Please share your comments on 3 of the following Points to Ponder questions. (Choose 3 of the questions below.)
Why do different teams of designers and subcontractors link and share their models during the design process?
Linking models allows different teams to be able to see what other teams are working on during the process. This is important so that they can see what direction somebody is going in so that they can follow their lead. Also, if one team notices a discrepancy or inaccuracy (or if they have an idea that won't work well with another team's model), they can communicate with the other team to say that before they've gotten too far along in the model. One disadvantage is sharing too early, because the design models will inevitably change. If one team sees a model at one point, and then bases new design ideas of their own off of the other team's model, then the other team changes the original model, the two designs could possibly no longer be cohesive. It's important to share and link models once the basic ideas have been established, but not too early.
How do you think design coordination was done before we started using digital models?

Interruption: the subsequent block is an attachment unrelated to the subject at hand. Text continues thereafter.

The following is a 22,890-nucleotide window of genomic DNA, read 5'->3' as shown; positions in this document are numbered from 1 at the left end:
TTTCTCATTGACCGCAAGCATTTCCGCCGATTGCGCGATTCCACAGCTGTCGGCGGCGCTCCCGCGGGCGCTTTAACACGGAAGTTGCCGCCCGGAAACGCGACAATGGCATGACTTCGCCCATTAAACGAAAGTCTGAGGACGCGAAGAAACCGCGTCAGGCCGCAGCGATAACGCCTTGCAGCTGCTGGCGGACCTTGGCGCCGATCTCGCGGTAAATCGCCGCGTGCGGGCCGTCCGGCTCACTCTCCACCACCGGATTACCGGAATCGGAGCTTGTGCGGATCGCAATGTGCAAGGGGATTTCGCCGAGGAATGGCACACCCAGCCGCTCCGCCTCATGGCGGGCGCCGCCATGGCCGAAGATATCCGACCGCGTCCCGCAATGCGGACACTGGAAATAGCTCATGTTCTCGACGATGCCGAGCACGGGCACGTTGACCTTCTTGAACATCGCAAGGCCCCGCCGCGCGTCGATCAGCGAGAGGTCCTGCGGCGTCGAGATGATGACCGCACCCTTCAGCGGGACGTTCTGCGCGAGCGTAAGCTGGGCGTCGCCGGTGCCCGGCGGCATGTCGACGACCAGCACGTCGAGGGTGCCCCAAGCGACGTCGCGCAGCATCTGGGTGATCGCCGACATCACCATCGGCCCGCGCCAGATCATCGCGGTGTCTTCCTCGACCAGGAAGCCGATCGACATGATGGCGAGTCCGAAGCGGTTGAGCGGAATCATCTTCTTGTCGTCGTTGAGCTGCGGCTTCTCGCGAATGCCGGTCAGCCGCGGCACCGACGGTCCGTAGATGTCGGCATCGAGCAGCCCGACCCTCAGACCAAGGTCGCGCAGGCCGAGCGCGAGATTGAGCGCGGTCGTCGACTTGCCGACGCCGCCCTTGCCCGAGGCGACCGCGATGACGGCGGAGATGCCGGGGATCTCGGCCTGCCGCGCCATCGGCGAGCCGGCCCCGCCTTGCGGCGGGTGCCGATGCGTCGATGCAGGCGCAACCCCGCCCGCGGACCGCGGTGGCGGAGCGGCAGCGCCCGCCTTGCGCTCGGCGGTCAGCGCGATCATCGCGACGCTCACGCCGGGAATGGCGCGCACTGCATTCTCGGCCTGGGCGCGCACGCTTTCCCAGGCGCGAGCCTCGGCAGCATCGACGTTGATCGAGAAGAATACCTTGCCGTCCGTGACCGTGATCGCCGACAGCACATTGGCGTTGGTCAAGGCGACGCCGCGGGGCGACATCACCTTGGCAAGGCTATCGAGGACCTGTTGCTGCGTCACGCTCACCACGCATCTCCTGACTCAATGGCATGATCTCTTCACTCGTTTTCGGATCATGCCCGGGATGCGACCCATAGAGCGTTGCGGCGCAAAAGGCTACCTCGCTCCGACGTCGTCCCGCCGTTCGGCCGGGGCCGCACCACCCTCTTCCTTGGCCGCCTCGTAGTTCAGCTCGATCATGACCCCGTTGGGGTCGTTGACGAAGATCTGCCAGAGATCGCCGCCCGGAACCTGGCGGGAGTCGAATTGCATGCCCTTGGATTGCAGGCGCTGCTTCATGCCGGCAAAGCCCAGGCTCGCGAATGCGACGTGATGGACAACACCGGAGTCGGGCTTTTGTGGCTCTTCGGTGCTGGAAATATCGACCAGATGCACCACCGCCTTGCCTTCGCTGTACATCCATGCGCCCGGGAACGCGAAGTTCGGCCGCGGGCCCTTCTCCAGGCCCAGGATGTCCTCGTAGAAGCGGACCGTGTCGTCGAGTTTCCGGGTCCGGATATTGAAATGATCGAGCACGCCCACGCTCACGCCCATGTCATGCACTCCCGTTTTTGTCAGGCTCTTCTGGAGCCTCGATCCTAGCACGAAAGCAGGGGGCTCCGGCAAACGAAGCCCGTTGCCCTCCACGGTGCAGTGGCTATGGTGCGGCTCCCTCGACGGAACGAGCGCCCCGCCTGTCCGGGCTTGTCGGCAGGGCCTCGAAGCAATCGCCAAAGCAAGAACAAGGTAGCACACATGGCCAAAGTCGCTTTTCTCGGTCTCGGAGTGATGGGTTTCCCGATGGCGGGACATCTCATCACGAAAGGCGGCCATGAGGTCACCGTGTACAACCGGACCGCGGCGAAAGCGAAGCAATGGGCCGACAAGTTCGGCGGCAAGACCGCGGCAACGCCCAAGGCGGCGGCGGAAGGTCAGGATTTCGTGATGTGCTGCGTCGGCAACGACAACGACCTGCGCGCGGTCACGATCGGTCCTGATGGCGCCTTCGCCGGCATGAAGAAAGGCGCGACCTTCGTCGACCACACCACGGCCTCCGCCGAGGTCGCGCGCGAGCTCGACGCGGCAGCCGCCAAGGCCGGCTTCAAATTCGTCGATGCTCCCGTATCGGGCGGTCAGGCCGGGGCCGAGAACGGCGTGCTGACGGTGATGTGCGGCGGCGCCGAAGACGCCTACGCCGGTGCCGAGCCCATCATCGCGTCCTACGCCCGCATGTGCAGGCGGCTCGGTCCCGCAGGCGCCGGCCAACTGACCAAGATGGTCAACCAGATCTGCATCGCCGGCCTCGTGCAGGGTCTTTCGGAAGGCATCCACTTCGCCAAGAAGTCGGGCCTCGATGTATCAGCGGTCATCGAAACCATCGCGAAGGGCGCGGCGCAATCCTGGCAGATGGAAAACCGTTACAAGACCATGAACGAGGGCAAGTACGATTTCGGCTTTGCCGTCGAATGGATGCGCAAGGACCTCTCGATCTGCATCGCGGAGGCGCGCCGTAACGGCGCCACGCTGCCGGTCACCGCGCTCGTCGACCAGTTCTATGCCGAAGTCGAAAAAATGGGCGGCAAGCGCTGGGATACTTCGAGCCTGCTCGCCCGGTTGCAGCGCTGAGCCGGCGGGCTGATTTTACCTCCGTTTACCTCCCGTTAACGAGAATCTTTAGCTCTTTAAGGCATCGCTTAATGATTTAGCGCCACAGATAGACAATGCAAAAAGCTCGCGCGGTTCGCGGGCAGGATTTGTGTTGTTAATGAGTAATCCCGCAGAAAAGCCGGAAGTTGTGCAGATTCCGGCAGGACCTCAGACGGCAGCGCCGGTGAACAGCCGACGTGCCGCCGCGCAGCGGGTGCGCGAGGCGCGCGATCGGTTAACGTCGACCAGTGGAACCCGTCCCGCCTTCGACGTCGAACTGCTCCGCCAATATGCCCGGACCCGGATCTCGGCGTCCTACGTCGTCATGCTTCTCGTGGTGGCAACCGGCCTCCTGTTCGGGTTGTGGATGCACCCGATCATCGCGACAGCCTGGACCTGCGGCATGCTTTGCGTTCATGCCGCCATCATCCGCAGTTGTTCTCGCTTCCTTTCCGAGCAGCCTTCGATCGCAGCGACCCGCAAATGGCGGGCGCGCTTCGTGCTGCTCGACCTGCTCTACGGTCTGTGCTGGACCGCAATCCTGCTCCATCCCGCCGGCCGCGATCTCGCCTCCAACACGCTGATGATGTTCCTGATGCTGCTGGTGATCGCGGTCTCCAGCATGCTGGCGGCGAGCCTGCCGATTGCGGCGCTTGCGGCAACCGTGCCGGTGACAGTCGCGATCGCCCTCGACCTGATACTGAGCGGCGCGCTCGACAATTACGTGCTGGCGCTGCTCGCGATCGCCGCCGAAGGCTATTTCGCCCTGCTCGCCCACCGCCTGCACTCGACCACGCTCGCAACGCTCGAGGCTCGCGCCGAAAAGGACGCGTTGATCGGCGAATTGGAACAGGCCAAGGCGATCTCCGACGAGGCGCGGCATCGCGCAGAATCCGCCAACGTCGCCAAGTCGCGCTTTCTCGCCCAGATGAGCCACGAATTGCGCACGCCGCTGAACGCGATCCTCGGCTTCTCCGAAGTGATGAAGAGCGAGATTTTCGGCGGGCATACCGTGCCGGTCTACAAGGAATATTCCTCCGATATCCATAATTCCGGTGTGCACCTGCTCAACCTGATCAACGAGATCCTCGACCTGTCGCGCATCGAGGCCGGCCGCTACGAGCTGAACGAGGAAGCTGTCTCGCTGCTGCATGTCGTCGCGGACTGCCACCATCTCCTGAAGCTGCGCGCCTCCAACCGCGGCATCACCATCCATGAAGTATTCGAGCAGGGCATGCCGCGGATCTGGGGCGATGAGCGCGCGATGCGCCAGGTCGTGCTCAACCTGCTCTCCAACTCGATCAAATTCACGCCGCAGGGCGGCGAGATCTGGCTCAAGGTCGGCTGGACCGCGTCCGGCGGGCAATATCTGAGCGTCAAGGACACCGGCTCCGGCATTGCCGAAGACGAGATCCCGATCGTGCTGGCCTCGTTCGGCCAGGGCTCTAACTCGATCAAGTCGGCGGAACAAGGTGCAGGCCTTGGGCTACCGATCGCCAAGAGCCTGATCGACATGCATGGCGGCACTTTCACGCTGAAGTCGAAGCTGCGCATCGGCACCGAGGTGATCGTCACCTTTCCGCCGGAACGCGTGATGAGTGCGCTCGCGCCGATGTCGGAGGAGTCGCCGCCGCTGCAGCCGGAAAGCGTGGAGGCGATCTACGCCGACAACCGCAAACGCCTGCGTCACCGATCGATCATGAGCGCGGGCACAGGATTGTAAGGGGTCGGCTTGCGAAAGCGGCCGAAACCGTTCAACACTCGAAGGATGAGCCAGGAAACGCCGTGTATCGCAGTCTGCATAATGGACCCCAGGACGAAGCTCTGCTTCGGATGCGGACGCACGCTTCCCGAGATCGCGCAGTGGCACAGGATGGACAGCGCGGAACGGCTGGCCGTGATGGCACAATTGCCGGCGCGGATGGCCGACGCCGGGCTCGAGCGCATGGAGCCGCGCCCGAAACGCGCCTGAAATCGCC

I would assume that teams would have to meet to share their designs and plan allotted times throughout the design process to work together. If they aren't geographically close, they might have to physically send copies of the designs and collaborate over email, phone, etc. This is not very efficient because it slows down the process quite a bit having to wait for both (or all if multiple teams) teams to have time to work together and mesh out problems and discrepancies between the models.
At what point in the project development process should design coordination start?
I think once the structure is set (walls, doors, floors, etc.) as well as structural additions (shafts, stairs, elevators, etc.) is when the design coordination should start. If it's too early, there's nothing to design structurally. Places where beams and columns may go are still undecided so it's better to wait until the designer knows where they should go so that there isn't a lot of change and adjustments necessary. However, if you wait too late, there may not be adequate room for these structural components, and the designer may end up having to move around architectural components in order to account for the necessary structural ones.